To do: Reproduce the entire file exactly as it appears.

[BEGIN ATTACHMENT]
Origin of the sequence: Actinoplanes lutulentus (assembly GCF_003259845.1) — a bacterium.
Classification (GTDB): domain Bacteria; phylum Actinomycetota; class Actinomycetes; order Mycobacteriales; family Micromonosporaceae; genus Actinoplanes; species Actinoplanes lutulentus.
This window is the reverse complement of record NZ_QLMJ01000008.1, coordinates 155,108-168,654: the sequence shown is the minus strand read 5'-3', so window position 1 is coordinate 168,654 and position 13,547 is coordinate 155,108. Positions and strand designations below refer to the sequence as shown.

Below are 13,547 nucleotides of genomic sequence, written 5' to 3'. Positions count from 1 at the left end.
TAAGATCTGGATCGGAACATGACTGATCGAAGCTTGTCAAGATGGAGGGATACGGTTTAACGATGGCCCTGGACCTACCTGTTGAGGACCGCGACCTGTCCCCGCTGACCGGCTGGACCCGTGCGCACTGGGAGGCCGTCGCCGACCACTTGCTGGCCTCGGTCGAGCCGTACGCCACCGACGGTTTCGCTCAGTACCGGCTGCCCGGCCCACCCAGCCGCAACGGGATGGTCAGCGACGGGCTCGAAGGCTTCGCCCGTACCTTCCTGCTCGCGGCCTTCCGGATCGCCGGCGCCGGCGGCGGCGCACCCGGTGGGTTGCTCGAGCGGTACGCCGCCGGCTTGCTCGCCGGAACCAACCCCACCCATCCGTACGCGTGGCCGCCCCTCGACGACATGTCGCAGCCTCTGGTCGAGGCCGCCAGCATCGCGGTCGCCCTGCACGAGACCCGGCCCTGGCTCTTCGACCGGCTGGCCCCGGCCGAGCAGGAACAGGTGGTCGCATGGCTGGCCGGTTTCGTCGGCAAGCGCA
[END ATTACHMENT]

Origin of the sequence: Actinoplanes lutulentus (assembly GCF_003259845.1) — a bacterium.
Classification (GTDB): domain Bacteria; phylum Actinomycetota; class Actinomycetes; order Mycobacteriales; family Micromonosporaceae; genus Actinoplanes; species Actinoplanes lutulentus.
This window is the reverse complement of record NZ_QLMJ01000008.1, coordinates 155,108-168,654: the sequence shown is the minus strand read 5'-3', so window position 1 is coordinate 168,654 and position 13,547 is coordinate 155,108. Positions and strand designations below refer to the sequence as shown.

Below are 13,547 nucleotides of genomic sequence, written 5' to 3'. Positions count from 1 at the left end.
TAAGATCTGGATCGGAACATGACTGATCGAAGCTTGTCAAGATGGAGGGATACGGTTTAACGATGGCCCTGGACCTACCTGTTGAGGACCGCGACCTGTCCCCGCTGACCGGCTGGACCCGTGCGCACTGGGAGGCCGTCGCCGACCACTTGCTGGCCTCGGTCGAGCCGTACGCCACCGACGGTTTCGCTCAGTACCGGCTGCCCGGCCCACCCAGCCGCAACGGGATGGTCAGCGACGGGCTCGAAGGCTTCGCCCGTACCTTCCTGCTCGCGGCCTTCCGGATCGCCGGCGCCGGCGGCGGCGCACCCGGTGGGTTGCTCGAGCGGTACGCCGCCGGCTTGCTCGCCGGAACCAACCCCACCCATCCGTACGCGTGGCCGCCCCTCGACGACATGTCGCAGCCTCTGGTCGAGGCCGCCAGCATCGCGGTCGCCCTGCACGAGACCCGGCCCTGGCTCTTCGACCGGCTGGCCCCGGCCGAGCAGGAACAGGTGGTCGCATGGCTGGCCGGTTTCGTCGGCAAGCGCA